Vaccines are considered the first line of defence for reducing the excess morbidity and mortality that invariably accompany pandemics.
For several reasons, no country will have adequate supplies of vaccine at the start of a pandemic and for many months thereafter. Large-scale commercial vaccine production is not expected to commence until about three to six months following the emergence of a pandemic virus.
Manufacturing capacity for influenza vaccines is overwhelmingly concentrated in Europe and North America. Current production capacity falls far below the demand that will arise during a pandemic.
WHO, through its network of specialized influenza laboratories, has constantly monitored the evolution of the H5N1 virus since its initial infection of humans in Hong Kong in 1997.
These laboratories prepare the prototype vaccine strain that is being provided to industry as the “seed” for vaccine development. Constant molecular analyses of viruses, conducted by these laboratories, help ensure that work on vaccine development stays on track. This is particularly important in view of mutations in the virus detected during 2005.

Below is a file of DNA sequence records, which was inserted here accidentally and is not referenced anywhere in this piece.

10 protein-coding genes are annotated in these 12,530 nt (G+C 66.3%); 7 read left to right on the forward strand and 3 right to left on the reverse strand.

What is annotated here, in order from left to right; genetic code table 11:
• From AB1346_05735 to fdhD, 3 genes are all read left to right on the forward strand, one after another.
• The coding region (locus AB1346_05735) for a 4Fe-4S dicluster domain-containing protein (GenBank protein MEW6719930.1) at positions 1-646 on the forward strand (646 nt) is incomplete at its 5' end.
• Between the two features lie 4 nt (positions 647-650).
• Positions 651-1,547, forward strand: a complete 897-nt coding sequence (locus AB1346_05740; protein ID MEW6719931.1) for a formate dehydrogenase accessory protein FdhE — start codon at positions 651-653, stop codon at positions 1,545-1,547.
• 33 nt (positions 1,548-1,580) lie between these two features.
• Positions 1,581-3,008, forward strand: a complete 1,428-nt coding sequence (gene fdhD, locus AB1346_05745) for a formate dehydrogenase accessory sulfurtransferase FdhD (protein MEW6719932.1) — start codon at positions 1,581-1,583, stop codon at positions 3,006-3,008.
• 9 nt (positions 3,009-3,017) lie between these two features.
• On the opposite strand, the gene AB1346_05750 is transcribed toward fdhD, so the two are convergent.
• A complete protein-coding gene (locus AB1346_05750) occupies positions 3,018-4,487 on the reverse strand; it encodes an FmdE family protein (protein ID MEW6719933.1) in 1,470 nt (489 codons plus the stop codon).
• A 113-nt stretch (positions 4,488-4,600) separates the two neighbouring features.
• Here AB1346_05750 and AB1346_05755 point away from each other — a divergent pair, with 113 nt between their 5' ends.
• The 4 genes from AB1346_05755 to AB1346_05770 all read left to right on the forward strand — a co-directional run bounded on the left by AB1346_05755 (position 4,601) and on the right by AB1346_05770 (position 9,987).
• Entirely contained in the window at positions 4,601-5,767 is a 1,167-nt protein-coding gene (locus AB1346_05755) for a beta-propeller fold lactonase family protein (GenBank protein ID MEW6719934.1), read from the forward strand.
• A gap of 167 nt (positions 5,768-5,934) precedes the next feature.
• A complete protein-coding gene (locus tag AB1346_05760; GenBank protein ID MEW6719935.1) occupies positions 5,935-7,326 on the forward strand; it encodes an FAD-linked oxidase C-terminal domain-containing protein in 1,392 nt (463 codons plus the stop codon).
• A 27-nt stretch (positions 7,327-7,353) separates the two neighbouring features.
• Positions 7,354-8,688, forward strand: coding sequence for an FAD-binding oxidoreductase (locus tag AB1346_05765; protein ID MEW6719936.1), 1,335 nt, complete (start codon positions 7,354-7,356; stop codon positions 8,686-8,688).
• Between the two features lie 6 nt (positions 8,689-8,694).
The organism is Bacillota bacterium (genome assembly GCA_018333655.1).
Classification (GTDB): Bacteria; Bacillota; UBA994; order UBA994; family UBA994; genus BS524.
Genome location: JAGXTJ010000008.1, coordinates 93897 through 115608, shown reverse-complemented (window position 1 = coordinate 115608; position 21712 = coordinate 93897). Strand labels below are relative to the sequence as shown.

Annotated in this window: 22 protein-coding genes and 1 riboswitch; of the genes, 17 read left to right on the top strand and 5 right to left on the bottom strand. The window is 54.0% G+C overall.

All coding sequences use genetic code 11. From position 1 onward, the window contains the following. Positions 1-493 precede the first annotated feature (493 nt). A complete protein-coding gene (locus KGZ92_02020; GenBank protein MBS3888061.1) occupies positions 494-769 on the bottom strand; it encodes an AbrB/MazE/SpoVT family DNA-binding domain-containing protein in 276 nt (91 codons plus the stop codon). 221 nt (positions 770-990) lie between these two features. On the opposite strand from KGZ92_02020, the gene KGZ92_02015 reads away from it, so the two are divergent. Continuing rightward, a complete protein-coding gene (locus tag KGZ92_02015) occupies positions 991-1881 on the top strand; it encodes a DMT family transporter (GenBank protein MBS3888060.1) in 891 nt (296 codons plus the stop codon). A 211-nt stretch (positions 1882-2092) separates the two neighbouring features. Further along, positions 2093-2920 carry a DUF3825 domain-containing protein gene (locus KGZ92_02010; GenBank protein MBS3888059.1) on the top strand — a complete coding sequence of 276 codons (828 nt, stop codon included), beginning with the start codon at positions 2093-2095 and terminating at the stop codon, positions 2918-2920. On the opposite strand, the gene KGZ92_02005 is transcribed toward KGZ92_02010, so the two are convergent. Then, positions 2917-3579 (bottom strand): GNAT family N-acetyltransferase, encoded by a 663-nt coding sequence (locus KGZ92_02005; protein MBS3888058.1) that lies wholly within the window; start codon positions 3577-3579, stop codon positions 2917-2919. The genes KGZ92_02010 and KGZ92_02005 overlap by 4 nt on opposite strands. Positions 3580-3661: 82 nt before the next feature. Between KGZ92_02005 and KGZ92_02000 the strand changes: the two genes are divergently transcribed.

Around 10 countries have domestic vaccine manufacturers, and several of these are presently working on the development of a pandemic vaccine. Some of these development projects have reached the stage of clinical trials; clinical trials of other candidate vaccines are expected to begin shortly. However, if a pandemic were to begin within the next few months, no company would be ready to move immediately into commercial production.
As a pandemic vaccine needs to be a close match to the actual pandemic virus, commercial production cannot begin prior to emergence and characterization of the pandemic virus.
WHO has, however, encouraged industry and regulatory authorities to develop fast-track procedures for licensing and marketing authorization of a pandemic vaccine, and this has been done.
In addition, WHO is using international meetings to urge the international community to find ways to increase manufacturing capacity and ensure that developing countries have access to an effective vaccine at an affordable price. On current trends, however, most developing countries will have no access to a vaccine during the first wave of a pandemic and perhaps throughout its duration.
SOURCE: WHO Vaccine research and development